“I consider whoever my words land on to be my target, that’s why I like flash fiction, it’s a lot like using a shotgun.”
~Author: Neil Leckman~
By Grant Guy
The Future was moving on, and he was being dragged into it inch by inch. The Future tugged on him by the collar, almost pulling his shirt over his head. Now and then, if he twisted and squirmed with persistence, he broke free of the Future’s grip and slide back into the Past by a year or two.
Now and then, he would slide back in Time by a decade or more. When he did slide backward in Time by decades, these were the happiest few seconds in his life. The glimpses of the Past were more refreshing than anything the Future could offer. He saw the Future and did not like it one iota. It was not all it was cracked up to be, in his mind anyway.
When he succeeded in sliding back, the Time Police hunted him down through the years. They usually found him somewhere between 1968 and 1989. He was not hard to find. Like all men of the Past, he was predictable. And when he was captured they dragged him kicking and screaming, like a baby, back to the moving on Future
Moving on Future
On each occasion, when he slid back in Time to the Past, he brought back an artifact with him:
An Olivetti typewriter,
A pinball machine,
He though the relics of the Past would be would be a bulwark, would make the Future maybe more endurable, give him the sunshine memories of the brief glimpses he had of the Past. Sweeter than dreams of honey walks.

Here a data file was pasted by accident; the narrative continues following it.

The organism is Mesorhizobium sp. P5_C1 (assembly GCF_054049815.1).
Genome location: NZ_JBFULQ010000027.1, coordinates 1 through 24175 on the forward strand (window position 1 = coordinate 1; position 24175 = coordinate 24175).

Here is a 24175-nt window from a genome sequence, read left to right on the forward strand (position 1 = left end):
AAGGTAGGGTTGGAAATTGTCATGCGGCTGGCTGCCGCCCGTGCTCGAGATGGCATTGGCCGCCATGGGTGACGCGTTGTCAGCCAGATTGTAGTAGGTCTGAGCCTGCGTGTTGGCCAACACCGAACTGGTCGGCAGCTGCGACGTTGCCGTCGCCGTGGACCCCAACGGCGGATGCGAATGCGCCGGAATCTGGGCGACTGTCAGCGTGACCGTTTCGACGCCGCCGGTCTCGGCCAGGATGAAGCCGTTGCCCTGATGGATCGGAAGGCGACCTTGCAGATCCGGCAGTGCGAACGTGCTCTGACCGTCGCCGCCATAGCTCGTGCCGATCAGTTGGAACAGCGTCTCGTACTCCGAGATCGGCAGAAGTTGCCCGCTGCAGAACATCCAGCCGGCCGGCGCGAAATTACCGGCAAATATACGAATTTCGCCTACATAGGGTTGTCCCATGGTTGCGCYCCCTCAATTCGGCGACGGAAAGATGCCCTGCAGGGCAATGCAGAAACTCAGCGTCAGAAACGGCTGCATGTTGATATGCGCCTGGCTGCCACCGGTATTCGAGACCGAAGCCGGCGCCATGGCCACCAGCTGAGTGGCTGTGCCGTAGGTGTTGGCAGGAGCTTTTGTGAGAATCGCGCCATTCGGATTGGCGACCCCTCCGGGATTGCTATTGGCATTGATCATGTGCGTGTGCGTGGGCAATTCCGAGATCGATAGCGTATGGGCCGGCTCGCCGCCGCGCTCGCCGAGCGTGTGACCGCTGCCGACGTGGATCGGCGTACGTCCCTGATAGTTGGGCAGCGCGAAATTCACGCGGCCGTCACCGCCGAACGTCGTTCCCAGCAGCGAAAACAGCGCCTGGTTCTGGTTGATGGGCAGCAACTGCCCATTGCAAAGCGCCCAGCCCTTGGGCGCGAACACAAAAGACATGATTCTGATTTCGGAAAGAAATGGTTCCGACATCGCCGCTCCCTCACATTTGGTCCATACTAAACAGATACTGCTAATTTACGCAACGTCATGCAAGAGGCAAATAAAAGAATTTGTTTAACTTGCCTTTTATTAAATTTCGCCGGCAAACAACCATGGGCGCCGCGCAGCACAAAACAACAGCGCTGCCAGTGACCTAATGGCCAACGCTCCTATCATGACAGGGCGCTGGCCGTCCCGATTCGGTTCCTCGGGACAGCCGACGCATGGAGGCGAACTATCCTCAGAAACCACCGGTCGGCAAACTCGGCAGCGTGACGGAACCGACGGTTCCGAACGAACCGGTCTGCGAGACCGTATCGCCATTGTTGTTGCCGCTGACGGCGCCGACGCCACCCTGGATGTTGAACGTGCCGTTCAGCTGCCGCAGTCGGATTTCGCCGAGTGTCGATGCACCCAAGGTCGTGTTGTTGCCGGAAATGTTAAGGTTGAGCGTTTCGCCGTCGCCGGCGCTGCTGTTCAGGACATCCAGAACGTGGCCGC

But the more artifacts he brought back, the deeper and greater became the nostalgia he had for what was lost in Time. He became depressed. He ached. He cried. He pained. If he had a girlfriend he would have lost interest in her. What could a man do who was born for the Past and not the Future?
For the moment, he stopped fighting the Future as it moved him along. He needed time to think. It was hard. His brain ached. He had to find a permanent escape.
He thought, tomorrow, while the future moved on, he would make another break for it. He would wriggle and squirm a little bit, act like he was fatigued, on the verge of giving up. If he was too passive, the Future might become suspicious. One thing he could say positive about the Future – the Future was not stupid. But the Future might ease up. Then with a violent jerk he would break free. The Future had strong arms but weak wrists.
He was going to be Frank Grigware of the Future for the Past.
He set his watch for April 21st, 1957.
In 1957 people did not believe in a Future. They believed the world would be blown up before 1960. In the decade of no Future, a No Future Zone, it was impenetrable to the Future. Future had no authority in the 1950s.
My origins in art derive from theatre. Theatre is a storytelling medium of the human condition. It may be hyper-realism or absurd but it is of stories of the human experience. As my career moved from playwriting to prose and poetry I remain committed to the human experience.
From the front jacket of the collection of short stores The Naked City by Sterling Silliphant – where a crime of violence and an act of infinite tenderness can occur seconds apart . . .
In many respects that is what I am attempting to do with my poems and stories. I am interested in our individual humanity in a harsh and sometimes comical environ.
I believe, if there is a god, god is a prankster. How else do we explain genitalia and Donald Trump?
Grant Guy is a Winnipeg, Canada, poet, writer, and playwright. Former artistic director of Adhere + Deny. His writings have been published in Canada, the United States, Wales, India, and England. He has three books published. He was the 2004 recipient of the MAC’s 2004 Award of Distinction and the 2017 recipient of the WAC’s Making A Difference Award.
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